Say I'm a hacker that's trying to attack at the OS level, now I don't have access to what's going on at the OS, because I can't see some of those end-user credentials, because it's moved away on a dedicated security chip. So, SafeID, added security layer. When you think about our BIOS now, BIOS, basic input output system, probably table stakes for everyone that's listening, but now what we're doing from a BIOS perspective is we have a way to gain visibility and actually see what's lurking in the BIOS layer.
So, not only do we do an on-host verification, we also do an off-host verification. Now say you had a BIOS incident where maybe something happened to that BIOS and you needed to pull forensics or actually go take a look and see what happened at the BIOS. If you're using some of the third-party ecosystem that we have, you're able to go pull the BIOS and do the forensics that you need to do. Then from a device perspective, we have privacy panels, aka SafeScreen, we have SafeShutters.
So, you can remove that black piece of tape, the Post-it Note, whatever you have covering your camera shutter, but we've also taken it a step further, whereby now it's electromechanical, where, as I click start video, it automatically opens up. As I click stop video, it's automatically going to close. Taking it a step further, we're also using contextual-based privacy using some of the camera technology that exists
paired with Dell Optimizer, which is really how Dell is using artificial intelligence and machine learning directly on the endpoints.
So, there are two different things that come to light here. Onlooker detection is one of them. So, say we were working in a coffee shop and someone was creeping over my shoulder over here looking at what I'm working on. With Onlooker Detection, I'm going to get a pop-up saying, hey, an onlooker is detected.
My screen can actually blank out or texturize, and you have an added layer of security there. From a Look Away Detect perspective, say Peter, you and I were collaborating in person and I glance away. My screen will actually dim brightness or turn off to a certain extent, and Look Away Detect is going to protect the battery life as well as the integrity of the data that you're working on.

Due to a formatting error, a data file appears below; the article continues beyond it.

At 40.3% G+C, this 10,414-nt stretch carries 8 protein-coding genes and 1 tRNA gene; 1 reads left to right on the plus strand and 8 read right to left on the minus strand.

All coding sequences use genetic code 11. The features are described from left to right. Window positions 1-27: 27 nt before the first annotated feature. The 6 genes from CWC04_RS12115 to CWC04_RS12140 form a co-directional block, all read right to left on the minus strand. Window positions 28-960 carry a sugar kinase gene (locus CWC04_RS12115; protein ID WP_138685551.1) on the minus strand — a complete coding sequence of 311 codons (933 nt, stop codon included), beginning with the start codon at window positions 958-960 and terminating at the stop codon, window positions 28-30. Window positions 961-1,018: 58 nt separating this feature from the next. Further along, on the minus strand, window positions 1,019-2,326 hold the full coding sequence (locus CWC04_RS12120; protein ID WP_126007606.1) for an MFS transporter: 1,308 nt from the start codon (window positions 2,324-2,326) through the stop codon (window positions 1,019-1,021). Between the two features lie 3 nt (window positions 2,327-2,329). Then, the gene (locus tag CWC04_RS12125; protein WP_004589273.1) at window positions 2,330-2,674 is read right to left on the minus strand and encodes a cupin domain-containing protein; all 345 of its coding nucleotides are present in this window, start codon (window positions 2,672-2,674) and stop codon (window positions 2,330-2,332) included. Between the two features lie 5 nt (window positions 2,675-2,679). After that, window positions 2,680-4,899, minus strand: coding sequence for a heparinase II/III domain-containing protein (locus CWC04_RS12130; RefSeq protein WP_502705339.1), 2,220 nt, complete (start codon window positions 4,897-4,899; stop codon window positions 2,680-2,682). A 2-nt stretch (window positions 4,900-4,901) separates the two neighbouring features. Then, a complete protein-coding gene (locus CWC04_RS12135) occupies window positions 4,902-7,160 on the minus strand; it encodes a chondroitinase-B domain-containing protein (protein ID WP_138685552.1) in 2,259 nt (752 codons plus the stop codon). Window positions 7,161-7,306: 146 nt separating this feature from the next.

Then comes SafeData which is really a means to protect your data, meet some of the regulatory requirements, keeping that information secure whether it's in the cloud, either on the endpoint. So, it's really about the ecosystem here. And then lastly, think about safeguarding and how you respond, whether it's preventing detecting, responding and remediating to a security incident. So, using some of the partnerships perhaps with VMware from a Carbon Black perspective, using artificial intelligence from an AV perspective. Secureworks. Now, say you're an organization that had a security incident
and you needed to call in the fire department, you could book a retainer with someone like Secureworks, and they have the expertise to help you out, and then if you wanted to look at having a managed detection and response perspective, we have the tools to help you out there.
So in short, three key areas, built-in security, built-on security and built with security.
Well, thank you for that, because for our customers and our clients that are looking to get more into focus and security, Dell definitely covers a lot of different areas that they can improve their security. So if you'd like to understand more about securing your workers, Insight can help assess your environment and work to enhance your security program.
Thanks for the time.